Virtual Acorn – Fun with Virtualized RISC OS

(this is a guest post from Tenox)

Virtual Acorn let’s you run RISC OS on a Windows or Mac OS X host like VMware, VirtualBox or Qemu. The company page has this picture:


…you probably don’t want to do this for real!

Currently there is a sale going on and you can buy VirtualRPC-SA for about $100. My primary reason for getting it was of course porting aclock to RISC OS. I have also decided to purchase the original compiler because it allows to target the funky 26 bit CPU. Alternatively GCC is available.


VirtualRPC comes “pre-installed” with the OS on a ROM image. The operating system at first glance is nice looking and for a while it’s good fun in to explore and play. You can even browse the web and use weird applications like you never seen. You can find a lot of software apps here and here and here. However for any more than that it’s not very unusable.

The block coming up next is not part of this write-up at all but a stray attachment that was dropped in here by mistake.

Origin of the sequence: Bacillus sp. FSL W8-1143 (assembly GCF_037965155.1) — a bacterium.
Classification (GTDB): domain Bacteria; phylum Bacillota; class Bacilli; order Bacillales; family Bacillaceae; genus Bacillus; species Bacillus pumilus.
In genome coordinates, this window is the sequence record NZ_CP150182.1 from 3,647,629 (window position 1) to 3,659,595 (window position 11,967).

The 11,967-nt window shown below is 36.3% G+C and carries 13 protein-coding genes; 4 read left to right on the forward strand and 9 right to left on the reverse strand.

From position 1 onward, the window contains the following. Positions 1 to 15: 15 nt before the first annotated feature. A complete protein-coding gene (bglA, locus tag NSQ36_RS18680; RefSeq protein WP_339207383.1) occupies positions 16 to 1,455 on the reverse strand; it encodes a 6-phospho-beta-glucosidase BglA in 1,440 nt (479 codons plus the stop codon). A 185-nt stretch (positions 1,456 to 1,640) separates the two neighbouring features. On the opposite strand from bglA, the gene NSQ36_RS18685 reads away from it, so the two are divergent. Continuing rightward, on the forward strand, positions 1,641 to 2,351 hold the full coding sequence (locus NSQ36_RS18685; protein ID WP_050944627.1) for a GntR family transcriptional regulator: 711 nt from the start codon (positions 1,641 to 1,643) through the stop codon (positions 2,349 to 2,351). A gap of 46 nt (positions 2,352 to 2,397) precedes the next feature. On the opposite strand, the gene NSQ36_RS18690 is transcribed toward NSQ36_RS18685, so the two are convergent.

Porting of aclock was was by far a most difficult one ever, maybe except Plan 9. To display text on the screen you need to use system calls directly, for which you use a special function called _swi() or _swix(). There is no concept of sleep() so I had to improvise with an empty loop. Fortunately there are screen codes that allow to position the cursor, clear screen etc.

void cls(void) {
     (void) _swix(OS_WriteI + 12, 0);

The result is far from pretty but it will do for version 1:


Some funnies, which actually weren’t that funny at the time:

A directory separator in RISC OS is “.” (yes a dot) for example: root.folder.subfolder.file. The C compiler expects .c as a file extension as it would on Unix or Windows. Except naming file “aclock.c” would make a directory aclock with c file in it. Fortunately, or maybe not, extensions in RISC OS are actually prefixing, not postfixing a file. So you have c.aclock or o.aclock. Except c and o are directories. You can see c and o folders in the screenshot above. Are you confused yet?

The operating system does actually have concept of a command line interface. Try to figure out the commands!

  • dir – change directory aka “cd” on the planet Earth
  • cat – list directory aka “ls” or “dir” in your normal OS


There is more, so I encourage you to try yourself just for the fun!